Lessons learned in California - Gavin Chanin

Published: 20-06-2017

Last week's sommelier trip to California was the chance to get dirty with soil, and to see whether winemakers were telling the truth about supposedly cool climate Californian vineyards. Standing on the Sanford and Benedict vineyard at midday last Tuesday, with the temperature at 68 degrees fahrenheit, has led to me to stop questioning their honesty.  http://www.huffingtonpost.com/richard-jennings/sanford-benedict-story-of_b_3350715.html

How is this possible I ask?

“Sam, stop getting hung up about the north and south thing, and just think about distance from the coast. It is all about the influence of the Pacific”. With each mile that you move inland, you can expect the temperature to rise by 1 degree fahrenheit.

Huge piles of chert and diatomaceous rock in the vineyard, leave me thankful that I wasn’t the one who had to clear Sanford and Benedict back in 1971. Whilst Sanford and Benedict has the advantage of vine age, the process of discovering the truly great terroirs of California makes this a thrilling time to be involved with the wines.

The Los Alamos Vineyard has long been a favourite of mine, but I blame google images for leading me astray on that one.

"Gavin how can Los Alamos produce the wines that it does, it makes the RN74 part of Clos Vougeot look like Cote Rotie?”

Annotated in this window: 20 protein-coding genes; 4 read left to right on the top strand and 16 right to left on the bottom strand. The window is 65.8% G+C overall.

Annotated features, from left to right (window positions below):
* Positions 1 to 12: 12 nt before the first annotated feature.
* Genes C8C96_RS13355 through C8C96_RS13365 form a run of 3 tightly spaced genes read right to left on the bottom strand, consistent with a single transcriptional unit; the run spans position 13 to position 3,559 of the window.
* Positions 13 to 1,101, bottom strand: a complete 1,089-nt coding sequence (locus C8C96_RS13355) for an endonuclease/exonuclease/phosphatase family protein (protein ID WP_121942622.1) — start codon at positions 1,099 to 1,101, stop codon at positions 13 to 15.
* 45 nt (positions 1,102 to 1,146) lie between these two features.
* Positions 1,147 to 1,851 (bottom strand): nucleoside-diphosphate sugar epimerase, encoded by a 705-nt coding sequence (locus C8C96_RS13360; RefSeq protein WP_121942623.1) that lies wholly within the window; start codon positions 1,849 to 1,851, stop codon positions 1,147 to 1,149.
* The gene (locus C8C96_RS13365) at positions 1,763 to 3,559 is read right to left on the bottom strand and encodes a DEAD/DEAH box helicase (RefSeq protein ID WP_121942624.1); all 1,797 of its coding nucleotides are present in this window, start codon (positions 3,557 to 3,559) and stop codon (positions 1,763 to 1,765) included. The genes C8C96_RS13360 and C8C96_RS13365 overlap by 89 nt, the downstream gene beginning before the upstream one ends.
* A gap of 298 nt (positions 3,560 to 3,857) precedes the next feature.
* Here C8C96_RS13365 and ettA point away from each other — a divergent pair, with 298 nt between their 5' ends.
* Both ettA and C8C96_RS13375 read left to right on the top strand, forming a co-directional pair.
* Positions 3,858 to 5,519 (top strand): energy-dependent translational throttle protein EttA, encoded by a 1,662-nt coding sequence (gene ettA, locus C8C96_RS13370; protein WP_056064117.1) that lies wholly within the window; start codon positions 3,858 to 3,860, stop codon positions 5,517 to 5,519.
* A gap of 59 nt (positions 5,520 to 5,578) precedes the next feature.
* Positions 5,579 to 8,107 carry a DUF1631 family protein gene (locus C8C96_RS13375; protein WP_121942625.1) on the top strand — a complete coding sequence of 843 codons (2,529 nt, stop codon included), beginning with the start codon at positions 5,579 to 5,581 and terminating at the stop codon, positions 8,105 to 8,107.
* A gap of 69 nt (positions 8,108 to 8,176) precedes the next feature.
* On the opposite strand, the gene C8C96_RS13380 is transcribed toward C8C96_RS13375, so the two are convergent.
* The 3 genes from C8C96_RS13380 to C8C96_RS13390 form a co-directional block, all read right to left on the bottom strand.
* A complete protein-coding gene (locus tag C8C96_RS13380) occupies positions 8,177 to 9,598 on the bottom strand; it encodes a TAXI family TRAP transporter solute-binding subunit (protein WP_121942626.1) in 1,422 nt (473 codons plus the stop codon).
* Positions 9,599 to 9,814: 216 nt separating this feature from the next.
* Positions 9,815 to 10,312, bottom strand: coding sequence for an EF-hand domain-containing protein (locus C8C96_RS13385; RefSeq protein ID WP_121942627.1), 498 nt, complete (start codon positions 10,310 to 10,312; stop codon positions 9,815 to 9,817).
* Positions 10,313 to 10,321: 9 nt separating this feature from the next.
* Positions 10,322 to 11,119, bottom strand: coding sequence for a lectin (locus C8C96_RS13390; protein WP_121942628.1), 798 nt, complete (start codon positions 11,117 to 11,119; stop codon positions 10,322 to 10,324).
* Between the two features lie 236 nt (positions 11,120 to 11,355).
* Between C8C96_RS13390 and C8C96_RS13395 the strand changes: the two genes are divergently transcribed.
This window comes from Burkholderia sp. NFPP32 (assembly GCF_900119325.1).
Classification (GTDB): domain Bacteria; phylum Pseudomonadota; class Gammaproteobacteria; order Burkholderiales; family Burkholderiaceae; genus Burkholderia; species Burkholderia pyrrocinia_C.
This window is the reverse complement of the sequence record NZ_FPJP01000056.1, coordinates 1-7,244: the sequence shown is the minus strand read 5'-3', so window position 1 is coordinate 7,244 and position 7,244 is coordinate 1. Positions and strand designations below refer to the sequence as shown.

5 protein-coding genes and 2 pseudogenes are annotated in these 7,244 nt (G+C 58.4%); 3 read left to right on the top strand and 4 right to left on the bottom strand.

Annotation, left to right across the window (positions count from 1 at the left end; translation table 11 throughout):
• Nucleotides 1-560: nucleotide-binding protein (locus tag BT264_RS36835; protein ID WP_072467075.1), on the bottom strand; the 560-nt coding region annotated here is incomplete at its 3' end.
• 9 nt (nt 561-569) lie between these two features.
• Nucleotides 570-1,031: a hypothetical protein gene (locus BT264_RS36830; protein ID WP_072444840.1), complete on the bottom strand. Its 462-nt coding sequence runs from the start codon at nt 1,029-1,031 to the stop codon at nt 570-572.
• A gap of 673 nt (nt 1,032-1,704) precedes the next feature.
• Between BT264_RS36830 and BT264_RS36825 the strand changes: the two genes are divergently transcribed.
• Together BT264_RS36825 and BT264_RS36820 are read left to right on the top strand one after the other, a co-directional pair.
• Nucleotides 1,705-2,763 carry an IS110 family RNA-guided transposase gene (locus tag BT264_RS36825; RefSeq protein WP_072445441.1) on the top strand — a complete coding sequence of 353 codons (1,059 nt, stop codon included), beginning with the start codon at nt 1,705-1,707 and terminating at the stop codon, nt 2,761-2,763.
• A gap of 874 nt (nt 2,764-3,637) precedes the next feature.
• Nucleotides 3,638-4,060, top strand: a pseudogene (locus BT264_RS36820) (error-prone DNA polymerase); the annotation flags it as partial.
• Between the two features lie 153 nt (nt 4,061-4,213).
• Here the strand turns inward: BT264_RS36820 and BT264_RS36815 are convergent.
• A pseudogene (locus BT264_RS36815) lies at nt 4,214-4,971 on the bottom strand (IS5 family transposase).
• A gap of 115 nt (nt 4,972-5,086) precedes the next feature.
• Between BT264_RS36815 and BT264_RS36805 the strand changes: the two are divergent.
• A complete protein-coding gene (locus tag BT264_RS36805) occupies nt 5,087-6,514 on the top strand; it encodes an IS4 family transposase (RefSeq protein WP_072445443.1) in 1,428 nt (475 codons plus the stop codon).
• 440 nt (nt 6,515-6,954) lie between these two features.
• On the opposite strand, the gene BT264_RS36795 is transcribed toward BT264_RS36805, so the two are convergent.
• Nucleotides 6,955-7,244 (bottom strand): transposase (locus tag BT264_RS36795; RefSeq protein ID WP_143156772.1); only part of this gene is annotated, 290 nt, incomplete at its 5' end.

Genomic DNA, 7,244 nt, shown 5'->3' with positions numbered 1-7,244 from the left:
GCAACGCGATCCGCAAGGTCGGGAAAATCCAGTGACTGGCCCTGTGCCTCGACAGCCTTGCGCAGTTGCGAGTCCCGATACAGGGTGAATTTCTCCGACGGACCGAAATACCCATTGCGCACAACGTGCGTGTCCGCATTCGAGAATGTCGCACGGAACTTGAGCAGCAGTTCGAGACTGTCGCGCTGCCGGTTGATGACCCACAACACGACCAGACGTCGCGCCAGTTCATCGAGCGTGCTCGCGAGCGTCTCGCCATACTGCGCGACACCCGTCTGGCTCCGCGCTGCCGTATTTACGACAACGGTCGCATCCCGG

This time Gavin didn’t bother wasting his breath, and instead directs the hire car along the vineyard roads. The steepness of the slope, and exceptionally sandy soil meant that we had to desert the car well before we were anywhere close to Gavin’s six lines of vines. A walk well worth doing in the cooling Pacific breezes, as we were met with intense smells of wild sage, and the sight of a white owl fleeing from an old oak tree. The view of the Los Alamos valley was worth the walk, and the vineyard’s place in my heart is assured.

And all this before I have even got to the wines. If there is a lesson to have been learned here, then it is the aging potential of the wines, both white and red. Ten years on from wines that Gavin produced when only just out of shorts, there is vibrancy of fruit, great freshness and a developing complexity to the wines.

So exciting to think where the recent offerings will be in ten years' time.

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